Yet, since the mid-1990s, the defense industrial base has shrunk and consolidated to an unprecedented level. With fewer businesses in the industry, it has become increasingly hard for government to encourage fierce head-to-head competition for many of its products and systems. This has been exacerbated by the reduction in new program starts, with the result that losing a single large procurement for ships or aircraft could force a company out of the business, leaving the government with a single monopolistic provider in a significant sector. Under these conditions, government source selections must be concerned with dueling priorities of sustaining the industrial base while getting the best deal.
In an effort to mitigate the situation, government buyers have sometimes attempted to create pseudo-competitive solicitations among the prime contractors or find ways to encourage competition at the subcontractor level. Workarounds, like dual-sourcing, split buys and leader-follower procurements have propped up the industrial base, but sub-optimized some of the cost benefits of real competition among the primes.
Encouraging competition at the subcontractor level has been more difficult. Privity of contract has deterred direct government intervention and influence on subcontractor selection and behavior. Another approach is sometimes used where the government contracts directly with lower-tier vendors and provides subsystems as government furnished equipment (GFE). Many government organizations are hesitant to use this GFE strategy because it risks placing the government in the proxy role of system integrator.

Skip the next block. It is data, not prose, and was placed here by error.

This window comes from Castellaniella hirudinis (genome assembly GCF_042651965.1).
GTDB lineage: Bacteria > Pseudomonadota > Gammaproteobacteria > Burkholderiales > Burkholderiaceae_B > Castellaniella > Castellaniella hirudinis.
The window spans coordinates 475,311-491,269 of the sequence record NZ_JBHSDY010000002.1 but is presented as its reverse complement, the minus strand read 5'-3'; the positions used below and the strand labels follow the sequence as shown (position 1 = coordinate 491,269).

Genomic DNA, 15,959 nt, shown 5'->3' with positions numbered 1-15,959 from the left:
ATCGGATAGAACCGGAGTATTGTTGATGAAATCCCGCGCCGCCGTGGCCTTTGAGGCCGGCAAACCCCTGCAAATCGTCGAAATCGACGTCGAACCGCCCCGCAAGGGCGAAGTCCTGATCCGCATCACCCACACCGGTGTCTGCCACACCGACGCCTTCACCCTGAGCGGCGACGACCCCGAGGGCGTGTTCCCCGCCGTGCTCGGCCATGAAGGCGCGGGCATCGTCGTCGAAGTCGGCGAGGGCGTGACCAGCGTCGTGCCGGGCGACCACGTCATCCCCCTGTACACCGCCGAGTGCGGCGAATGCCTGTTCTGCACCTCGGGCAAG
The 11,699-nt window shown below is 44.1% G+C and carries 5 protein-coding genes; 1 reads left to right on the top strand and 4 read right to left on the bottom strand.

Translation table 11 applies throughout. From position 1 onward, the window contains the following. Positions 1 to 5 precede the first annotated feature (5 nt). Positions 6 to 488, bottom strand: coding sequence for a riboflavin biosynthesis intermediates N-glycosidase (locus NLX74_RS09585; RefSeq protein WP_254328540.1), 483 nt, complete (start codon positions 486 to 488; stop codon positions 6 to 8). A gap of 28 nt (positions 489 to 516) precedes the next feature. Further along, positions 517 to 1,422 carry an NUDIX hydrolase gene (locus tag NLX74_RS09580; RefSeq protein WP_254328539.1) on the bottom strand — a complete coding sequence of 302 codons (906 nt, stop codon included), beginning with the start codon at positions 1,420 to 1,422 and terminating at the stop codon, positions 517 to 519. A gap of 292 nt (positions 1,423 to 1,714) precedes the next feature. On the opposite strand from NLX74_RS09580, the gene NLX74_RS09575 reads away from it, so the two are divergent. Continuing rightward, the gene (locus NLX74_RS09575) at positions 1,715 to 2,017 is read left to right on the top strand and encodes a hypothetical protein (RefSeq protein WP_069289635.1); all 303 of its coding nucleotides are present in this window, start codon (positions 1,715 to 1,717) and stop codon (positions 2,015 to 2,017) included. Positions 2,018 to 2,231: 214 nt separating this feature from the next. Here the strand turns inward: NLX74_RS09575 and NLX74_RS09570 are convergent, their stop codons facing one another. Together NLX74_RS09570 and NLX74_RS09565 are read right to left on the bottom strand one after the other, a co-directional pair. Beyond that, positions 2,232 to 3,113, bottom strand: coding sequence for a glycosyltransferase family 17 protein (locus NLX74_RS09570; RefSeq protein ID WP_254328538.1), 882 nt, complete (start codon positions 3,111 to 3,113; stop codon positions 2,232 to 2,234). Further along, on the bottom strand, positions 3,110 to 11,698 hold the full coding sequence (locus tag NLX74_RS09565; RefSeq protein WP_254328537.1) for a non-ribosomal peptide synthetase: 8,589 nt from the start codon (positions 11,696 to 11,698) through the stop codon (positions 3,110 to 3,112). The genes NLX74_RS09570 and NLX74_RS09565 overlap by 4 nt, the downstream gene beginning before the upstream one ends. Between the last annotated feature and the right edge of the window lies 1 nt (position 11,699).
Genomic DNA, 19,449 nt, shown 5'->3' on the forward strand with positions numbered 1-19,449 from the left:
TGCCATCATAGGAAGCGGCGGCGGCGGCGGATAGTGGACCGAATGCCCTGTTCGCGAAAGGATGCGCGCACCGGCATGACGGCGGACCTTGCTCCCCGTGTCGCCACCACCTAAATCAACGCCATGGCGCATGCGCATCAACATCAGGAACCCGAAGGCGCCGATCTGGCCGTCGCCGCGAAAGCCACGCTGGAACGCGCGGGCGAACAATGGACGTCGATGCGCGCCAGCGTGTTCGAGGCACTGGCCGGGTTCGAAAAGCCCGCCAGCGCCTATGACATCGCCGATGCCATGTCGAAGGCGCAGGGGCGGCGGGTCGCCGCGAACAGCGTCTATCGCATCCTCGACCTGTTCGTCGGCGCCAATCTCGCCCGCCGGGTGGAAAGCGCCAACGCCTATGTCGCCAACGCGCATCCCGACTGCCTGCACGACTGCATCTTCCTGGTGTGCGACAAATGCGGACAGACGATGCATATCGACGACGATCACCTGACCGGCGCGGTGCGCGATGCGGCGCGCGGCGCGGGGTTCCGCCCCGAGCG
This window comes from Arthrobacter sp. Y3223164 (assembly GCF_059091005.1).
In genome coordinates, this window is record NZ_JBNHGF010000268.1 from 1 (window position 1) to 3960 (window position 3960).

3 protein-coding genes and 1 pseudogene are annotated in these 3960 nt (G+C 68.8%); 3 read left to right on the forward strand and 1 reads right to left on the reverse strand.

Given the challenges that a shrinking industrial base poses to competition, and the limited ability of government to engender competition among subcontractors, options to maintain a cost-competitive environment seem extremely limited. If competition at and below the primes is less an option then, what about competition above the prime?
Competing the Requirement